Clayton Fattey and His Orchestra would grace the bandstand in Slade Park on the Hamburg Fairgrounds, filling the evening air in sweet song.
Singing along from song sheets, the crowd crooned along to the old-time tunes.
“Five foot two, eyes of blue, turned up nose, turned down hose …”
“You’re a grand old flag you’re a high flying flag … ”
“In the good old summer time … Strolling through the shady lanes with your baby mine.”
Helene Edie looked on with her young family as her father, a trumpet player and the band’s namesake, was dressed in a white and red jacket and straw hat and worked the crowd. The performance was repeated over 25 years during the Erie County Fair through the 1950s, ’60s and ’70s.
In its modern incarnation, the Erie County Fair accommodates modern predilections, boasting a lexicon of artery-clogging fair food, including deep-fried Rice Krispies and the treacherously titled Bacon Bomb. Gone are the once-familiar mainstays of sing-alongs and the comedic ploys of the Keystone Kops, replaced with modern headliners and a diverse catalog of entertainment that, this year, includes a laser light show.
But for Edie and a devoted contingent of veteran fairgoers, the 174-year-old institution remains synonymous with memories of afternoons spent snacking on taffy and popcorn, of a time when admission was $2 with a ticket from the now-extinct Super Duper grocery store.
For them, the fair is the ultimate experience. That’s why they are the Ultimate Fairgoers, an annual title bestowed by the fair on the event’s most dedicated attendees, based on nominations it solicits.
For Edie, the fair is a cross-generational, time-honored family tradition with roots dating back to 1901 when her grandfather first began working on the fairgrounds as a stake driver and later spent more than 50 years managing the concession stands.
“It’s just us. The fair is everything,” Edie, 75, said from her home in Hamburg – a six-minute drive from the fairgrounds – where she keeps ribbons from winning arts and crafts entries and other fair artifacts, including a ring she got when she was 13. Housed in the back of her family photo album are song sheets and programs dating to the 1950s and ’60s.
It’s a history that started when Edie was a child and continued through her adolescence, when she and husband Bob, now in their 70s, first roamed the fairgrounds together as dating teenagers. It’s a history that became a high point of her children’s summers growing up and now extends into her grandchildren’s childhoods.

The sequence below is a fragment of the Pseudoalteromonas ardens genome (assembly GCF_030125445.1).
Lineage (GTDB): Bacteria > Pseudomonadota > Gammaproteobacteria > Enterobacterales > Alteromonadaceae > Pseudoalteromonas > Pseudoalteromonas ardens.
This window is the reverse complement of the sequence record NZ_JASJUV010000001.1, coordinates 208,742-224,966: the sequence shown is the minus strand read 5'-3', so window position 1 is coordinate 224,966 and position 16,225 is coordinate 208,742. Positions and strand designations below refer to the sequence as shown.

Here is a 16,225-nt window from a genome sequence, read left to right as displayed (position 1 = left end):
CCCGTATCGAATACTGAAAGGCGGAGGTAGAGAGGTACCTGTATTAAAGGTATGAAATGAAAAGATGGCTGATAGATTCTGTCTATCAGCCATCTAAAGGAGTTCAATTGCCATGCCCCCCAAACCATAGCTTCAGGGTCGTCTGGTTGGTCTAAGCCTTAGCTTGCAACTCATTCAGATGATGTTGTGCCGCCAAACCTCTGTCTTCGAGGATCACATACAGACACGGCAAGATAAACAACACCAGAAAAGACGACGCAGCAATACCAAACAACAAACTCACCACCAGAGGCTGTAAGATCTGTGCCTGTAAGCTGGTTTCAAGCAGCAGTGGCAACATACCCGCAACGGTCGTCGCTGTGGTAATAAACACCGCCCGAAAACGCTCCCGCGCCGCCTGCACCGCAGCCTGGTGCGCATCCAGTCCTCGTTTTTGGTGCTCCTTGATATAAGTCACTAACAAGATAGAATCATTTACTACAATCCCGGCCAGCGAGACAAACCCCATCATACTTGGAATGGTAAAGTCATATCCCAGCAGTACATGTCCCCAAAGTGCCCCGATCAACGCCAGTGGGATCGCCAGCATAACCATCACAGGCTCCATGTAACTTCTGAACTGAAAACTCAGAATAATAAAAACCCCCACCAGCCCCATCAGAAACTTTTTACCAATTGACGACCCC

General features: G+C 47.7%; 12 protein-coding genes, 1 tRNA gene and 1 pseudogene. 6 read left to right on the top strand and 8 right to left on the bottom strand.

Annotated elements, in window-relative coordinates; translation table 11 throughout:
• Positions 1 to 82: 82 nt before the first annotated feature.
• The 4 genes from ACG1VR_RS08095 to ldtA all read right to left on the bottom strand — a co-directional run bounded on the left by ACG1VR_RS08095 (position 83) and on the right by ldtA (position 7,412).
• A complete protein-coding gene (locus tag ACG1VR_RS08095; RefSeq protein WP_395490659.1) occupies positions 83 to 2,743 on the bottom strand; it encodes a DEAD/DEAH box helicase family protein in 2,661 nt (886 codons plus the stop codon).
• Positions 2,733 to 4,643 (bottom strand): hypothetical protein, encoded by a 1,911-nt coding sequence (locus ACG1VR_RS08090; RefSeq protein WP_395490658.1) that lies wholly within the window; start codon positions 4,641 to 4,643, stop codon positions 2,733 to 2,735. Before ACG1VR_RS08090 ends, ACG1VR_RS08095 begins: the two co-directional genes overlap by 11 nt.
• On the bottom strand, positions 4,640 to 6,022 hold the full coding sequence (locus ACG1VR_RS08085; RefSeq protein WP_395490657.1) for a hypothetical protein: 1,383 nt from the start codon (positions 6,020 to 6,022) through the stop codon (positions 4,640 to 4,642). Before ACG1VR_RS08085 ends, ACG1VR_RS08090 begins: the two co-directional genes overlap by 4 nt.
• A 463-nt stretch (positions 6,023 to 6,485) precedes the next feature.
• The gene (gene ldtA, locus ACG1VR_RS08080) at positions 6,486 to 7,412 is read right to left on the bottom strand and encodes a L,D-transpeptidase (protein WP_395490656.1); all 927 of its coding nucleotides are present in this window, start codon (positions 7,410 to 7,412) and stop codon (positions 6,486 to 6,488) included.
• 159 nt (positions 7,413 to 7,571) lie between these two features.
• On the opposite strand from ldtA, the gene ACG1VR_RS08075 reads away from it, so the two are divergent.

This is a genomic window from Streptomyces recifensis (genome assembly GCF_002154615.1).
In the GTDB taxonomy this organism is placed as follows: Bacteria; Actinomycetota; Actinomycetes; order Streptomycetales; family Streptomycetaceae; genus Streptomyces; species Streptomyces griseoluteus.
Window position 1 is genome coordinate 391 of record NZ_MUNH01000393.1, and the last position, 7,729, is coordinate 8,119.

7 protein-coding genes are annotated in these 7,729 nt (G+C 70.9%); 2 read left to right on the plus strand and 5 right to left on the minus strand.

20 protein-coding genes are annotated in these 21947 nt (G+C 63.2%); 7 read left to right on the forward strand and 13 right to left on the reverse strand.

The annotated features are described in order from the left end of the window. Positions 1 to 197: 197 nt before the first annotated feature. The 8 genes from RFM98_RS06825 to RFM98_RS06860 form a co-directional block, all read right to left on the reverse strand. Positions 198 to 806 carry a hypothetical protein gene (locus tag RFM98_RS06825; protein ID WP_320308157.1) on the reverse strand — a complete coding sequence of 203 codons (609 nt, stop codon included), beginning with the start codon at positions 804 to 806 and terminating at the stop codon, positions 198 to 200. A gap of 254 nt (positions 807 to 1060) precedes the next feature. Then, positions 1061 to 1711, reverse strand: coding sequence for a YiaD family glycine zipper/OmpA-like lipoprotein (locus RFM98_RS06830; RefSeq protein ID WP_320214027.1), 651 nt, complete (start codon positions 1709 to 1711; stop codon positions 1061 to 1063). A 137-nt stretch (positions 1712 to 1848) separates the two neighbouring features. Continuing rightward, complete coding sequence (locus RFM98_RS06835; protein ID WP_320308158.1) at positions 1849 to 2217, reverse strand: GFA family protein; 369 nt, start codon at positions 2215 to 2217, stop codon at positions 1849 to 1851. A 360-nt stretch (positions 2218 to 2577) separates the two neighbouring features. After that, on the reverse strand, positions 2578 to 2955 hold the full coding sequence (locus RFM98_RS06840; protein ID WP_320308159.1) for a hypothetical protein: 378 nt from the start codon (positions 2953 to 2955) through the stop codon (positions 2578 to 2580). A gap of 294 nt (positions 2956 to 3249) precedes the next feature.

“It’s just part of your life,” said Edie’s daughter, Susan Moscato, 52. Moscato recalls as a child watching the Keystone Kops circle the crowd on a seven-person tandem bicycle, pulling pranks on unsuspecting fairgoers. During the day, an accompanying, two hour-long parade featuring animals and dancing performers snaked through the fairgrounds.
“Kids nowadays don’t know what it’s like to see a real parade,” said Moscato.
Now, in the same Slade Park where her father played, Edie and a group of about 75 to 100 fair diehards converge at a picnic table where they trade stories and catch up on the last year.
Another veteran fairgoer, Barb Brader, coordinates the effort. During the year, Brader mails small mementos reminding fairgoers of the approaching date. At the fair, she hands out small goody bags and calendar print-outs counting down to next year’s festivities.
At the fair, the group is usually identifiable by the blue tarp they set up overhead.
“Over the years, we’ve grown. People know where we sit, so we come and we visit,” Brader explained. “Even though they’re not your really close friends, they’re kind of like your fair family.” Leading up to the event, Brader spends time trying to convert non-fair believers, insisting that it’s impossible to cover all the fair has to offer with a one-time visit.
In 2005, Brader was named the fair’s inaugural Ultimate Fairgoer. Edie claimed the title in 2011.
For Terry Nawotka, Ultimate Fairgoer in 2006, the camaraderie and small community of dedicated fairgoers is one of the most satisfying payoffs. “We’ve developed a lasting, beautiful friendship,” she said.
Nawotka has attended the fair for close to 50 years, bringing her children and grandchildren since infancy. It’s a tradition the family intends on keeping this year as well. Nawotka enjoys watching her grandchildren brighten with excitement as they walk through the gates and take in the fair’s sights and sounds.
As Nawotka and the Edies speak fondly about helping usher in a new generation of fairgoers, the conversation and their memories, inevitably, return to another time.
In his youth, Bob Edie said he and his buddies would skip the admission fee and jump a fence into the fair. He also sneaked into the burlesque show.
“That little flap of the tent. You could go in. It wasn’t real strict,” Bob Edie explained, to the mild protest of Helene, who doesn’t recall ever seeing Bob sneak in.
The Edies first went to the fair together in the early 1950s, when Helene was 13 and Bob was 15. Bob said they went to the fair as dates, but Helene said she never saw it that way because, “I just loved the fair. I had been coming for so long.”
Now, 75 and 77 and married more than 50 years, they’ve gone to the fair together since, indisputably as a couple. Nowadays, though, they’re flanked by children and grandchildren.
“It feels like an eternity,” Helene Edie said.
“What do you mean it feels like an eternity?” Bob countered. “Feels like yesterday.”